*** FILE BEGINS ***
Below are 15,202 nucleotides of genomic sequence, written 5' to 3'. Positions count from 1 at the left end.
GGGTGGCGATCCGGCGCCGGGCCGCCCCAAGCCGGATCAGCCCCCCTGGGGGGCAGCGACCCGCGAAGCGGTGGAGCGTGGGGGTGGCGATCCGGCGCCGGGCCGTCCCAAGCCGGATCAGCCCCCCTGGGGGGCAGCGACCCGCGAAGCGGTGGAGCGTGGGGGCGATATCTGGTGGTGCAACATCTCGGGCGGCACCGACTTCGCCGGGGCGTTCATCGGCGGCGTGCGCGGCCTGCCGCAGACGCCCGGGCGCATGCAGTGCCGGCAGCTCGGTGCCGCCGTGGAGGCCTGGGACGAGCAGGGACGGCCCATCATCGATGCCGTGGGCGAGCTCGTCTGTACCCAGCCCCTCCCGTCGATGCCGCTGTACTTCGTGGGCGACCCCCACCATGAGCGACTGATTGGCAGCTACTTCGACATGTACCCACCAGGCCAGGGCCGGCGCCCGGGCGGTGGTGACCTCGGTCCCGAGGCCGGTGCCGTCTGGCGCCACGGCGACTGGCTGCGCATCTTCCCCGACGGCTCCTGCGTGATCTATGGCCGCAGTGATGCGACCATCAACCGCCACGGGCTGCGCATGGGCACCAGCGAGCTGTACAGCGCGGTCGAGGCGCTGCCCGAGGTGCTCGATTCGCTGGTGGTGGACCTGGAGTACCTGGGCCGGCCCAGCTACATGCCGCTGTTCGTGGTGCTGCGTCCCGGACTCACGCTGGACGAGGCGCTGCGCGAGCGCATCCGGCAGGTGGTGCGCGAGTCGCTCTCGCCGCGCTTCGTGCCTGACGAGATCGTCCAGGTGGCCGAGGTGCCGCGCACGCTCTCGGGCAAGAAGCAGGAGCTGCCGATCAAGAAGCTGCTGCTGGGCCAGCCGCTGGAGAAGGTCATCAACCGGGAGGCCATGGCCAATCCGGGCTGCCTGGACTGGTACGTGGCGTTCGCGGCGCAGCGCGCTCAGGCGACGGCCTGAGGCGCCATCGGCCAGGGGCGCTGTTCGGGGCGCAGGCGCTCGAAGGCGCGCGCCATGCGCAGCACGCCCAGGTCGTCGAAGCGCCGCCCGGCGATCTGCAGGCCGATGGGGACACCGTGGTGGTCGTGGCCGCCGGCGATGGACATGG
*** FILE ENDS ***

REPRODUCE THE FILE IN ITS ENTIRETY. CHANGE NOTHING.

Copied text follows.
Below are 15,202 nucleotides of genomic sequence, written 5' to 3'. Positions count from 1 at the left end.
GGGTGGCGATCCGGCGCCGGGCCGCCCCAAGCCGGATCAGCCCCCCTGGGGGGCAGCGACCCGCGAAGCGGTGGAGCGTGGGGGTGGCGATCCGGCGCCGGGCCGTCCCAAGCCGGATCAGCCCCCCTGGGGGGCAGCGACCCGCGAAGCGGTGGAGCGTGGGGGCGATATCTGGTGGTGCAACATCTCGGGCGGCACCGACTTCGCCGGGGCGTTCATCGGCGGCGTGCGCGGCCTGCCGCAGACGCCCGGGCGCATGCAGTGCCGGCAGCTCGGTGCCGCCGTGGAGGCCTGGGACGAGCAGGGACGGCCCATCATCGATGCCGTGGGCGAGCTCGTCTGTACCCAGCCCCTCCCGTCGATGCCGCTGTACTTCGTGGGCGACCCCCACCATGAGCGACTGATTGGCAGCTACTTCGACATGTACCCACCAGGCCAGGGCCGGCGCCCGGGCGGTGGTGACCTCGGTCCCGAGGCCGGTGCCGTCTGGCGCCACGGCGACTGGCTGCGCATCTTCCCCGACGGCTCCTGCGTGATCTATGGCCGCAGTGATGCGACCATCAACCGCCACGGGCTGCGCATGGGCACCAGCGAGCTGTACAGCGCGGTCGAGGCGCTGCCCGAGGTGCTCGATTCGCTGGTGGTGGACCTGGAGTACCTGGGCCGGCCCAGCTACATGCCGCTGTTCGTGGTGCTGCGTCCCGGACTCACGCTGGACGAGGCGCTGCGCGAGCGCATCCGGCAGGTGGTGCGCGAGTCGCTCTCGCCGCGCTTCGTGCCTGACGAGATCGTCCAGGTGGCCGAGGTGCCGCGCACGCTCTCGGGCAAGAAGCAGGAGCTGCCGATCAAGAAGCTGCTGCTGGGCCAGCCGCTGGAGAAGGTCATCAACCGGGAGGCCATGGCCAATCCGGGCTGCCTGGACTGGTACGTGGCGTTCGCGGCGCAGCGCGCTCAGGCGACGGCCTGAGGCGCCATCGGCCAGGGGCGCTGTTCGGGGCGCAGGCGCTCGAAGGCGCGCGCCATGCGCAGCACGCCCAGGTCGTCGAAGCGCCGCCCGGCGATCTGCAGGCCGATGGGGACACCGTGGTGGTCGTGGCCGCCGGCGATGGACATGG